Nick Miroff @NickMiroff Washington Post reporter covering immigration enforcement, border security and @DHSgov. Tip? nick.miroff(at)washpost.com/ Nov. 02, 2019 1 min read

SCOOP smugglers have been sawing through brand-new sections of Trump’s border wall using cordless power tools, cutting through the bollards to create gaps wide enough for people and drug loads to pass through  https://www.washingtonpost.com/national/smugglers-are-sawing-through-new-sections-of-trumps-border-wall/2019/11/01/25bf8ce0-fa72-11e9-ac8c-8eced29ca6ef_story.html 

The govt has not acknowledged the damage, and it’s unclear how often the breaches have occurred. But border patrols agents say the smuggling crews are using reciprocating saws ("recip saws") with relatively inexpensive diamond-grit blades made for cutting steel and concrete.

Once a cut is made, the bollards’ extraordinary length actually makes them less rigid & easier to displace. The smugglers have figured out a way to return cut bollards to their original position and disguise the damage, hoping it wont be detected, so they can return later.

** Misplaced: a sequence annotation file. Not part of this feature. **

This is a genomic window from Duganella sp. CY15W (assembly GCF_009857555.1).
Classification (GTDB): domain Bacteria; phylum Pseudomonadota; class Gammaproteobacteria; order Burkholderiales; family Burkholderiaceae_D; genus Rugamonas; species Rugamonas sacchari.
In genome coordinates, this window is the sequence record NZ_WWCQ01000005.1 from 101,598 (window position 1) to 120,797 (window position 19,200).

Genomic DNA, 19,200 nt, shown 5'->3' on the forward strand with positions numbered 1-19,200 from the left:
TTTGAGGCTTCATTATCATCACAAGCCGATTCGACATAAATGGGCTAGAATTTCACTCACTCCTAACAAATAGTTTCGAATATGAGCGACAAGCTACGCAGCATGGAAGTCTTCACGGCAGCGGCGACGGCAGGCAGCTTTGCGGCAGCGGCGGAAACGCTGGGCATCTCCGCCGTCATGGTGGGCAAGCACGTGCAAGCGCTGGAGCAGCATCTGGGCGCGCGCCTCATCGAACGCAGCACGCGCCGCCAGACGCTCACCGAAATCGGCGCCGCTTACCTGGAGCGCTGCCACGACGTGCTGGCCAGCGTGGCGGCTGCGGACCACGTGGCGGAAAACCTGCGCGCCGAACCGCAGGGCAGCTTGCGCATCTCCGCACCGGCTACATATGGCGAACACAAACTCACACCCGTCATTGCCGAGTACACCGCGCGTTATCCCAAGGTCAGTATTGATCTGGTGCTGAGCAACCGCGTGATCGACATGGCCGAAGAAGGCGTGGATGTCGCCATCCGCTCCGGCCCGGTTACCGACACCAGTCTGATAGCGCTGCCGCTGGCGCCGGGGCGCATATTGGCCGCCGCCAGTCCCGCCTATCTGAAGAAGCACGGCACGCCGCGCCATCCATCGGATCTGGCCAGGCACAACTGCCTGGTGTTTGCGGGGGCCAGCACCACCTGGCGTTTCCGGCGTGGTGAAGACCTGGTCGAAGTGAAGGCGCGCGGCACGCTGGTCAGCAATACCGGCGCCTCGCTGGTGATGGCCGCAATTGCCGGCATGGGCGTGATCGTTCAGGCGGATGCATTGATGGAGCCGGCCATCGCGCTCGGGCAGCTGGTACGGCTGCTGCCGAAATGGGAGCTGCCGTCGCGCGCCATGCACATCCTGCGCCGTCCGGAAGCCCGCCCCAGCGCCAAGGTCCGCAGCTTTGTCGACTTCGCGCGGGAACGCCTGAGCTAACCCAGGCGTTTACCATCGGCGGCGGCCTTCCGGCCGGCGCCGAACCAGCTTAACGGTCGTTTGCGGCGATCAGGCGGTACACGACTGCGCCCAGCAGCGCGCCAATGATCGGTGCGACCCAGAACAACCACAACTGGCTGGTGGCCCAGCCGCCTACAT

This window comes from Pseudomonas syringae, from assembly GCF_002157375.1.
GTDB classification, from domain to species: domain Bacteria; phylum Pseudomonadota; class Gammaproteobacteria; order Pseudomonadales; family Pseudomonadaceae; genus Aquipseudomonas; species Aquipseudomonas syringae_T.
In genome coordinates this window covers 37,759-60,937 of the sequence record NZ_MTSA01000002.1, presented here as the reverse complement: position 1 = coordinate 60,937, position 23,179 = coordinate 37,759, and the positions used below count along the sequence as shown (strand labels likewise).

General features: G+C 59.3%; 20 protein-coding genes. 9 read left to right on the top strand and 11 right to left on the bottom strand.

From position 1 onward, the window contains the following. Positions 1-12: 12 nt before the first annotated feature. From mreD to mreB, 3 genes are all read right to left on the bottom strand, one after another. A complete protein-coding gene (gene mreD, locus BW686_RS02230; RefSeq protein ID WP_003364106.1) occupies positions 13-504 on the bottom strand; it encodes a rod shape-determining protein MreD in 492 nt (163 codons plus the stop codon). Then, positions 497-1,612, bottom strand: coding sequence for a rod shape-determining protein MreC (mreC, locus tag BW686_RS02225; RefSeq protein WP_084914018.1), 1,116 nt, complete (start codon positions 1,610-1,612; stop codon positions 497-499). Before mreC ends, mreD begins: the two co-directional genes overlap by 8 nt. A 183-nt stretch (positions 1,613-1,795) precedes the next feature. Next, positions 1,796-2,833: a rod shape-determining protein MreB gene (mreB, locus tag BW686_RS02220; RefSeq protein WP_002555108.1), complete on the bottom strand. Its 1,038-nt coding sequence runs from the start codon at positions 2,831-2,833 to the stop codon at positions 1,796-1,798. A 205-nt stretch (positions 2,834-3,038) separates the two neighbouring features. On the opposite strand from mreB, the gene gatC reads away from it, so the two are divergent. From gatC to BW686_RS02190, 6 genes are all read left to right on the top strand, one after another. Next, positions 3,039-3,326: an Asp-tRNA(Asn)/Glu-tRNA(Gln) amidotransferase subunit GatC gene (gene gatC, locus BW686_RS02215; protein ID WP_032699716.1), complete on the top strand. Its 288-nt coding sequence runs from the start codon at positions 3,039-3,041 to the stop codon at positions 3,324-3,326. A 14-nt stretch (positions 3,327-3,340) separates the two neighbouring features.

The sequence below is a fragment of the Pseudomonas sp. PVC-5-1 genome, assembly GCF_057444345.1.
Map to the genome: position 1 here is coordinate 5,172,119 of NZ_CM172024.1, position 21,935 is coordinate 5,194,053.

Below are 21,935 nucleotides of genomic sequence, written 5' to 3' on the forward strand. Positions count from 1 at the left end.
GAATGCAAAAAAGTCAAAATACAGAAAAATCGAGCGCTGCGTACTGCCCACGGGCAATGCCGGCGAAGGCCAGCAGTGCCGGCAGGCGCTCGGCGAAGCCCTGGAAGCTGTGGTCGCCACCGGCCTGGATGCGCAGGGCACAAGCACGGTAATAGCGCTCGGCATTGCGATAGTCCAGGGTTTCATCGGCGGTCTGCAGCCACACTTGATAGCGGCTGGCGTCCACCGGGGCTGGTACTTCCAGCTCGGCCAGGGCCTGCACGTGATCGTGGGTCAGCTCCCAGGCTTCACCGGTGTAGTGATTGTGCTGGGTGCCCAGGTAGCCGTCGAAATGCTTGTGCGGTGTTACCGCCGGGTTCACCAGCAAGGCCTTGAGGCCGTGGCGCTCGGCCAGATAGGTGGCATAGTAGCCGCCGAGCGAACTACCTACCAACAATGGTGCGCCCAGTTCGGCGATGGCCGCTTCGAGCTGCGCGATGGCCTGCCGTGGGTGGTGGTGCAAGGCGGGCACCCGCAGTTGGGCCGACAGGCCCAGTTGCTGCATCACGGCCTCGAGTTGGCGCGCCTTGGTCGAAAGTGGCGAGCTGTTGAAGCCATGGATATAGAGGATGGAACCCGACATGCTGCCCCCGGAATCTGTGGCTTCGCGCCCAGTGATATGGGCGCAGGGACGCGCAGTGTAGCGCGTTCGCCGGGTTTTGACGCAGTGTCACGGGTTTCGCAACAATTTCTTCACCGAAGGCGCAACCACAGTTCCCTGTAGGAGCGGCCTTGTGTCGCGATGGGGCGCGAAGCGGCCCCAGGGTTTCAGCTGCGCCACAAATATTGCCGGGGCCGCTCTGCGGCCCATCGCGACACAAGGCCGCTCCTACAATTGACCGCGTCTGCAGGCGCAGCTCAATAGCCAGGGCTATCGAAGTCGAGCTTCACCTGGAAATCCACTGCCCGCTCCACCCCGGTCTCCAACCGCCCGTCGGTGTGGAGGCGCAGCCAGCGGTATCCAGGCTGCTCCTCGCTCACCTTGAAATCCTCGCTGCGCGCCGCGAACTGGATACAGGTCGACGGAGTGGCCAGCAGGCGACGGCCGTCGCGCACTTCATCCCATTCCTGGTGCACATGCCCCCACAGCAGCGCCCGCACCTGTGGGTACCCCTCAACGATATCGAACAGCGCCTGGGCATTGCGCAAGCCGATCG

When a breach is reported, CBP sends welders to make repairs, but agents say the smugglers will return and cut the bollard again at the weld, because it’s softer and the concrete core has already been severed.

CBP officials who acknowledged the breaches say the new barriers remain far superior to previous designs, and the amount of time needed to cut through gives agents more time to respond. They have always insisted the structure would not be "impenetrable"

In other locations, climbing teams are using improvised ladders made from rebar, then suspending rope ladders off the anti-climb panels to descend. The ladders are thin enough to pass between the bollards, so they can be used on the primary and secondary barriers.

Not much surprise among border veterans. Smuggling organizations have major financial incentives to get through the barrier as well as the technical savvy to innovate new breaching methods, they note. As former USBP chief Ron Vitiello put it: "That's life on the border."


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